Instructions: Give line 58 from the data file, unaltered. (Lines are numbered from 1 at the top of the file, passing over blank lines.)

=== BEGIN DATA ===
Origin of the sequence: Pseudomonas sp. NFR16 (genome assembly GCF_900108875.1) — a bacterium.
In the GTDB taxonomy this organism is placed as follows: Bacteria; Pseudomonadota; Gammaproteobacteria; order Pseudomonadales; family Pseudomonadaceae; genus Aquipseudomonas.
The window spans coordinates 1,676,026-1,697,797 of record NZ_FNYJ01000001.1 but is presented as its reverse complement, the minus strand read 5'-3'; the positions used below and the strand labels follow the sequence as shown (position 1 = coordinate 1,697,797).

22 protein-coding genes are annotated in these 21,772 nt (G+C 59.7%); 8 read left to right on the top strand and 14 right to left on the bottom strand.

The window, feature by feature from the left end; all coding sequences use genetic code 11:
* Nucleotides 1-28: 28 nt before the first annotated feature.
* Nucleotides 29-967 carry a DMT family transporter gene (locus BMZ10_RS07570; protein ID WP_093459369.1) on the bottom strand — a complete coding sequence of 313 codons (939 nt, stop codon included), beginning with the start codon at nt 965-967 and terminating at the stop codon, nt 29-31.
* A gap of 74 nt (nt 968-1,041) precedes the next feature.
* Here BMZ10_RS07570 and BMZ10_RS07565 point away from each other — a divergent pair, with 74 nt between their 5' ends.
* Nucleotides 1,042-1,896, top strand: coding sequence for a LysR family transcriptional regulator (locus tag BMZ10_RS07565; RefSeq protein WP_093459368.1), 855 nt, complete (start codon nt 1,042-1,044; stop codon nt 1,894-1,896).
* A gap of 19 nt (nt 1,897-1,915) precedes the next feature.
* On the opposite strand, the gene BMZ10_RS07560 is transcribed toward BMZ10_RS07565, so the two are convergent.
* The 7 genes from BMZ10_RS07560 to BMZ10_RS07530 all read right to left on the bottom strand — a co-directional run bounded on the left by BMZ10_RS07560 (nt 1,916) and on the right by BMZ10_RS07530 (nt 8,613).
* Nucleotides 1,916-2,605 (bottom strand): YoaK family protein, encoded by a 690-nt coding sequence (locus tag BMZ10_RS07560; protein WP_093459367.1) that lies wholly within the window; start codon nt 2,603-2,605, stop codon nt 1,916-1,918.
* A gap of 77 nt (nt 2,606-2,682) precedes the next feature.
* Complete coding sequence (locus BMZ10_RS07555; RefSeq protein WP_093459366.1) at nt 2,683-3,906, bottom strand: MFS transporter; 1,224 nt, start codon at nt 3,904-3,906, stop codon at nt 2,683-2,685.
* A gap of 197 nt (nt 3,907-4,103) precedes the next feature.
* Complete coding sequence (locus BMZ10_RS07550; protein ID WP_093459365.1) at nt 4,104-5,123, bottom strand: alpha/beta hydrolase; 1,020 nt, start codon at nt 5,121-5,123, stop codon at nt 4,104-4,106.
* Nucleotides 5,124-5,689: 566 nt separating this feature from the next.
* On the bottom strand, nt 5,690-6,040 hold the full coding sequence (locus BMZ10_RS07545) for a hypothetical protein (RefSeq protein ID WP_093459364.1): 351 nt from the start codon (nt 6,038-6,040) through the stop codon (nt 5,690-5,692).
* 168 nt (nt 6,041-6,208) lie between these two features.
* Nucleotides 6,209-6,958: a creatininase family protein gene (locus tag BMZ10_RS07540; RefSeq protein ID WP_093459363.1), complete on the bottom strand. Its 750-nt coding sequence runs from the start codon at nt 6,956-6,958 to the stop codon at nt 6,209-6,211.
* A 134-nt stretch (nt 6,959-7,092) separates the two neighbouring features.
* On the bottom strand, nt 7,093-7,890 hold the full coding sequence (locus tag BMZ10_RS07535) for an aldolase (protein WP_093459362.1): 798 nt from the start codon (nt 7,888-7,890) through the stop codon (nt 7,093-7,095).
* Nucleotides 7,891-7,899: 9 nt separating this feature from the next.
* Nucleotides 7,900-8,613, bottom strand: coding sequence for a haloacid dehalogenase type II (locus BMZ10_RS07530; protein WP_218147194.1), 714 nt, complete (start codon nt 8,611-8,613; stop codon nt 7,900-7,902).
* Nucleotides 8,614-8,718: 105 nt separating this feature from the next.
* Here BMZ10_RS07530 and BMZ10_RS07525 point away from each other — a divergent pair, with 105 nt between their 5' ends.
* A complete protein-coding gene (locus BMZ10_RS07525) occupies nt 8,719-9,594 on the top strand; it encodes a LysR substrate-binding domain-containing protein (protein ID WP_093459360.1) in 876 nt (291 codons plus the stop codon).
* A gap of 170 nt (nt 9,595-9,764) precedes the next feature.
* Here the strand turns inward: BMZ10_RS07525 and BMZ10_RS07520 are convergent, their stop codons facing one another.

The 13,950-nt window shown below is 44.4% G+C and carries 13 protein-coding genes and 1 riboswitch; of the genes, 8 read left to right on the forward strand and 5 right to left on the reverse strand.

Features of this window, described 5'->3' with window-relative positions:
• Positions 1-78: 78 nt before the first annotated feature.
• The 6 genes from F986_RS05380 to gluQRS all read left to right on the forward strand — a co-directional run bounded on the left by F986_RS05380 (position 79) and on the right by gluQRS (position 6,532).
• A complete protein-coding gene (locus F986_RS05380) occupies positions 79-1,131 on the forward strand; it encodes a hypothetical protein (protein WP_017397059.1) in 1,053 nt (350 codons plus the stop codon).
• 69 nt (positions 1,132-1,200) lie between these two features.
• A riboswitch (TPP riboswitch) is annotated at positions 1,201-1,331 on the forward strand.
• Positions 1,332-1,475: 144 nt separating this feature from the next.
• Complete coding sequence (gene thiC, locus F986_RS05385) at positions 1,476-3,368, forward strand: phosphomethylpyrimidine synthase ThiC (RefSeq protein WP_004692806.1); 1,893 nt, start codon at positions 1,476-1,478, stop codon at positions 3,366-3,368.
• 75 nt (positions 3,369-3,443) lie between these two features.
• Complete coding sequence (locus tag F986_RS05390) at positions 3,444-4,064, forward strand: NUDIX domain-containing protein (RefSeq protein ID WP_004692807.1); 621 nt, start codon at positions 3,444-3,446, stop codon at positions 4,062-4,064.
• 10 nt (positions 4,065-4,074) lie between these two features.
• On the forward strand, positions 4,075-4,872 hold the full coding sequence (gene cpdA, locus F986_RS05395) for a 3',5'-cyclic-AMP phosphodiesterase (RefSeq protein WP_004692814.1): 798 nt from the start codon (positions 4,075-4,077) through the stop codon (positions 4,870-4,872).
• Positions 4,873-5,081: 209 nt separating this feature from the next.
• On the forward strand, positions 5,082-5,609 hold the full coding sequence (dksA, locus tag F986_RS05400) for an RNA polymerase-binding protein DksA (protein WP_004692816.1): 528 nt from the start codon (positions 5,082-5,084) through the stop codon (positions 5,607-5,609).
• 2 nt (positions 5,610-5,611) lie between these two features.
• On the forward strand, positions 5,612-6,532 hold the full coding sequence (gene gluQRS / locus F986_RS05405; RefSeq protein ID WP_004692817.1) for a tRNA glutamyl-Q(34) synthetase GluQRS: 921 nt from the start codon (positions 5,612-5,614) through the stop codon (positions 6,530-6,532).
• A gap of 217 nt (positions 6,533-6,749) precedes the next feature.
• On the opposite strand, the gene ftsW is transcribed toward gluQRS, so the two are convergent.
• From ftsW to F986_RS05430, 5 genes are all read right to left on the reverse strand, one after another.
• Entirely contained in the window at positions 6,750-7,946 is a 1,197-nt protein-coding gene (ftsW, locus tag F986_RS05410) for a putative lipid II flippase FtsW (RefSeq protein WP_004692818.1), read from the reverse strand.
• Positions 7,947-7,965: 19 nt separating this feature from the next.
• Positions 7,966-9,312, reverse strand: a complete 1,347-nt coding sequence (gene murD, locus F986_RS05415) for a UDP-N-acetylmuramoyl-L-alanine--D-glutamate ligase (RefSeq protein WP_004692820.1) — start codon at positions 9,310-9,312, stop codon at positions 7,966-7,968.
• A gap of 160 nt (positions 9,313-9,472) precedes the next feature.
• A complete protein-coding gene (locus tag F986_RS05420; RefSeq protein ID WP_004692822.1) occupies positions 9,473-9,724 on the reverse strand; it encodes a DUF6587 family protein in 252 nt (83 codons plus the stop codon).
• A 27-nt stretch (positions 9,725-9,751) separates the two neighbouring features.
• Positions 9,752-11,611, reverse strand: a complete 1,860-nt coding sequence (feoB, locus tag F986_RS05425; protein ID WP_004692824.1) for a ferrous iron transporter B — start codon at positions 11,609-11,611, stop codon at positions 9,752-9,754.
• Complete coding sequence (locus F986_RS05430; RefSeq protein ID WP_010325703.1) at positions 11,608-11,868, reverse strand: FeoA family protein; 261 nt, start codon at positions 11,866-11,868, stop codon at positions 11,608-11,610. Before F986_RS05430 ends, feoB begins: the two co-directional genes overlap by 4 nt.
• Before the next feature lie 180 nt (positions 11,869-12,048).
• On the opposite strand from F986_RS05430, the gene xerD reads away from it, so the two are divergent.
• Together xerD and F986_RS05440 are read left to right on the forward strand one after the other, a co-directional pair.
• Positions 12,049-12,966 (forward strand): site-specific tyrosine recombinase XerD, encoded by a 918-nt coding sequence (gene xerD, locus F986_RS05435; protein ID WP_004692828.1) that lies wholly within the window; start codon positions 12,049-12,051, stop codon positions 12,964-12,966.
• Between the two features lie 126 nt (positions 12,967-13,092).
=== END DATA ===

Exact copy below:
• Positions 9,752-11,611, reverse strand: a complete 1,860-nt coding sequence (feoB, locus tag F986_RS05425; protein ID WP_004692824.1) for a ferrous iron transporter B — start codon at positions 11,609-11,611, stop codon at positions 9,752-9,754.